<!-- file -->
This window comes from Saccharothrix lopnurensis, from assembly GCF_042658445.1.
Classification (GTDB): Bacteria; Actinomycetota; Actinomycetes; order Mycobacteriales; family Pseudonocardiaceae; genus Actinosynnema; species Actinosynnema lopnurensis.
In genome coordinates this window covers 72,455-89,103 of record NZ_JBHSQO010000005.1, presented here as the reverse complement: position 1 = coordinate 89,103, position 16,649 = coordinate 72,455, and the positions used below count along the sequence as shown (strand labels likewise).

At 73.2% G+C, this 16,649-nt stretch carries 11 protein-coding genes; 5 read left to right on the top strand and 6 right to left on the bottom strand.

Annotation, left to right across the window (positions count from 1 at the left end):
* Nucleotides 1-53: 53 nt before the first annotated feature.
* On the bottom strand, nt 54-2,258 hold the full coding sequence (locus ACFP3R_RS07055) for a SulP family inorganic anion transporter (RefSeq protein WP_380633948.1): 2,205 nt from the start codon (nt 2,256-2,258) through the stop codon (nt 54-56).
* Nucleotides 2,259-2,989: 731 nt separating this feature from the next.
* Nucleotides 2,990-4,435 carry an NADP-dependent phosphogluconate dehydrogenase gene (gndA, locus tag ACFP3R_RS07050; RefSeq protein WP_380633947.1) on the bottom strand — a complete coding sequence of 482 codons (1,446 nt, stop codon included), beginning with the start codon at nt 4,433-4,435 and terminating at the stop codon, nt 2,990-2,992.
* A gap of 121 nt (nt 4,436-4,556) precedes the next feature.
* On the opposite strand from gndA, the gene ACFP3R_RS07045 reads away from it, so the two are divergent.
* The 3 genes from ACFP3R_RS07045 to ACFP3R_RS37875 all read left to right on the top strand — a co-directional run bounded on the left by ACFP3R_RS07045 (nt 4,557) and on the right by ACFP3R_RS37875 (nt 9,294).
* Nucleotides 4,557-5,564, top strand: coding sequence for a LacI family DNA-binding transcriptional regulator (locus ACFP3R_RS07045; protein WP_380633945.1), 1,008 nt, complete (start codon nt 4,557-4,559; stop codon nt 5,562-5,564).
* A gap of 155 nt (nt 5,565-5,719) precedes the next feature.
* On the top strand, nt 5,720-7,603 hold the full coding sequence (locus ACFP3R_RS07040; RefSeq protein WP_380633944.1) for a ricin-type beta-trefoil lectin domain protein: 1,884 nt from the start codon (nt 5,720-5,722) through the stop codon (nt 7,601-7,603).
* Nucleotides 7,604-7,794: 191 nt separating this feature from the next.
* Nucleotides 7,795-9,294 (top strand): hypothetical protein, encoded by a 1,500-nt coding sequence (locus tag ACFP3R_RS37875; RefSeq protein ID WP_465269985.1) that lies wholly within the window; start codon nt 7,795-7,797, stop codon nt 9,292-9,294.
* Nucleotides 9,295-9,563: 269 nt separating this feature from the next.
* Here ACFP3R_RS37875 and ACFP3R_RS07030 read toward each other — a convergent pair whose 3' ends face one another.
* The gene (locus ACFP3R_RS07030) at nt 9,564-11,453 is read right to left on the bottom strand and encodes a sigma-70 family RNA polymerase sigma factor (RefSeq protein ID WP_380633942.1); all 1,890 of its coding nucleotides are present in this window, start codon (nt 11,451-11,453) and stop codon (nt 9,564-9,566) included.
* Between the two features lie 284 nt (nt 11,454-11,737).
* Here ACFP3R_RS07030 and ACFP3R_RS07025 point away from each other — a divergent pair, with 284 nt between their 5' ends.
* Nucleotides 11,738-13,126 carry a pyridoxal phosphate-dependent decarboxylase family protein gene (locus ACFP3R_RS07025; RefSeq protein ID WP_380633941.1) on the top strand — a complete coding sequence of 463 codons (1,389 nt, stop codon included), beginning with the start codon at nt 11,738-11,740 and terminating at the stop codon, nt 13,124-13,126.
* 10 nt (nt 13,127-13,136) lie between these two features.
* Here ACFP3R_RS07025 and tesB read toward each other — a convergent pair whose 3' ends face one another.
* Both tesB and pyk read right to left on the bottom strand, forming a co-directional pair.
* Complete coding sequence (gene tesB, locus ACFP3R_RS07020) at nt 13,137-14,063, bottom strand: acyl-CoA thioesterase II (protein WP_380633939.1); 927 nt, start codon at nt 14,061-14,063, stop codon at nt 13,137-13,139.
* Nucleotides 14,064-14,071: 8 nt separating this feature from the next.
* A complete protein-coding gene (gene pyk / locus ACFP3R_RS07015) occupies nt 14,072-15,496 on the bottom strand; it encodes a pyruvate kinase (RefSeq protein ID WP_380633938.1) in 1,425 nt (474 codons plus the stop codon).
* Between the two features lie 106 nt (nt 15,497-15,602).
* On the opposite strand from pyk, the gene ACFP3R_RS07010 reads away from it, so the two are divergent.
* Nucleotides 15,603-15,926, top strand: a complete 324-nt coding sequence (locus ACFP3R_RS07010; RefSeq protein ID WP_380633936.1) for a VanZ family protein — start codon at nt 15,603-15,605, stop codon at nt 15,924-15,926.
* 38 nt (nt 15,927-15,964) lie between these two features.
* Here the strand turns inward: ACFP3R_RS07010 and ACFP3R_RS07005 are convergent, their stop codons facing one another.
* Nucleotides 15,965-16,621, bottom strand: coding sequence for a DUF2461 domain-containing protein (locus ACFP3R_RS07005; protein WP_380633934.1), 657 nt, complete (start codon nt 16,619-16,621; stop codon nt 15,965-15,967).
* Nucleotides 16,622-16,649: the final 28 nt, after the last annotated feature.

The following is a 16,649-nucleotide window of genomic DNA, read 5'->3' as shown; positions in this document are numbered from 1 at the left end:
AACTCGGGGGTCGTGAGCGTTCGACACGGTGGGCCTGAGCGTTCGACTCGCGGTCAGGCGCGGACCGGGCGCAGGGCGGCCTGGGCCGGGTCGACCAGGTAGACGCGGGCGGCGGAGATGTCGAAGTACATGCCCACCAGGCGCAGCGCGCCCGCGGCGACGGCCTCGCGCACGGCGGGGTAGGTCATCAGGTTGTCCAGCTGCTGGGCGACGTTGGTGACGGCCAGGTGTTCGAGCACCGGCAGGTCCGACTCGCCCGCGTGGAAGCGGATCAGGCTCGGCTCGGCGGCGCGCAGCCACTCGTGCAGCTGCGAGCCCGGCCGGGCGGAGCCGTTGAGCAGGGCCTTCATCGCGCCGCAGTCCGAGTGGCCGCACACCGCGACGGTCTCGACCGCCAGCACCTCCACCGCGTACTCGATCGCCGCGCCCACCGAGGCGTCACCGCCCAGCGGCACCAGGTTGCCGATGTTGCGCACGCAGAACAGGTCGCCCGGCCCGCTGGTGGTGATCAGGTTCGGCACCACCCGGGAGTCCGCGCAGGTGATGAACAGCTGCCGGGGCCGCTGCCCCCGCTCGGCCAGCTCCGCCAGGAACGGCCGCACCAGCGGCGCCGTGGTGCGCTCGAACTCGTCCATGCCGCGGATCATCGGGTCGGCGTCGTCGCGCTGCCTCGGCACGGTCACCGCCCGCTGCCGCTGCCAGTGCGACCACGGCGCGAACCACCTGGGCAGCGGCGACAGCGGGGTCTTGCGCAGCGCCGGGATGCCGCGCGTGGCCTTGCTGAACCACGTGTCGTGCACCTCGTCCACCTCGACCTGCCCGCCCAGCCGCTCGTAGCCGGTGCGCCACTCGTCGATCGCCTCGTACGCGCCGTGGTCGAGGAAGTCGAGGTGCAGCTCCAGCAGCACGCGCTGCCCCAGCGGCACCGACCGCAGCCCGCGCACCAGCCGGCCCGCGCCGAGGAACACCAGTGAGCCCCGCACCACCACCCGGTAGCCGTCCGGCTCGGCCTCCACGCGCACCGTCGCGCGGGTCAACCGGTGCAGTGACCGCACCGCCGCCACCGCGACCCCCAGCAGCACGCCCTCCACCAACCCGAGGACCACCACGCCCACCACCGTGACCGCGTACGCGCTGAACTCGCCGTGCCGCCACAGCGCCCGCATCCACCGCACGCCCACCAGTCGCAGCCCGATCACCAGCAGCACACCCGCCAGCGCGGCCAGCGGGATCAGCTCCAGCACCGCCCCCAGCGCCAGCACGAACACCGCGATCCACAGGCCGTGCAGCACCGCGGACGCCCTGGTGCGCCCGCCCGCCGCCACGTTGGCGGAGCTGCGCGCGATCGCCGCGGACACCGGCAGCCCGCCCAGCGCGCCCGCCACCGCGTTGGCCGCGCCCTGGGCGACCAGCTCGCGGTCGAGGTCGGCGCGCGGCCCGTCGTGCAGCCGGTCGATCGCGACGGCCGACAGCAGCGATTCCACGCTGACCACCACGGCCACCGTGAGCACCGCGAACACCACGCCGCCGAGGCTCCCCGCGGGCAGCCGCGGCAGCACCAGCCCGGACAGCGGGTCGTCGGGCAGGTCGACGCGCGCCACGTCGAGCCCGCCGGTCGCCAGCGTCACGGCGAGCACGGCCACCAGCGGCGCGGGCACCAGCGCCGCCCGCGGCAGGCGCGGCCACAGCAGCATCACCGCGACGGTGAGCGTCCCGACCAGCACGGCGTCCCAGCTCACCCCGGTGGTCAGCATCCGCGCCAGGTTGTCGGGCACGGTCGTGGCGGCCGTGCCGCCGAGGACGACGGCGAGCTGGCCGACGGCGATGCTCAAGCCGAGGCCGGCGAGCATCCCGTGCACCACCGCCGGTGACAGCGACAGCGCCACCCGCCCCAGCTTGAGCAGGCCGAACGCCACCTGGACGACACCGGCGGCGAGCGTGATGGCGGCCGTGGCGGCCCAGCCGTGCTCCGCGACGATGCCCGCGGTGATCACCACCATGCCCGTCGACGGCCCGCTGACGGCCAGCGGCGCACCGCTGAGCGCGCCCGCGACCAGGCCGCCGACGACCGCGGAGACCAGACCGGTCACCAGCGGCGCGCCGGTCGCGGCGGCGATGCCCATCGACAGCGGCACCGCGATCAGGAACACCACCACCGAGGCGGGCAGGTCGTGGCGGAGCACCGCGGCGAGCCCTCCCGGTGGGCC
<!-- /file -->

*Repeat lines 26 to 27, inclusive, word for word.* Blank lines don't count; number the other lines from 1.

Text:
* Both tesB and pyk read right to left on the bottom strand, forming a co-directional pair.
* Complete coding sequence (gene tesB, locus ACFP3R_RS07020) at nt 13,137-14,063, bottom strand: acyl-CoA thioesterase II (protein WP_380633939.1); 927 nt, start codon at nt 14,061-14,063, stop codon at nt 13,137-13,139.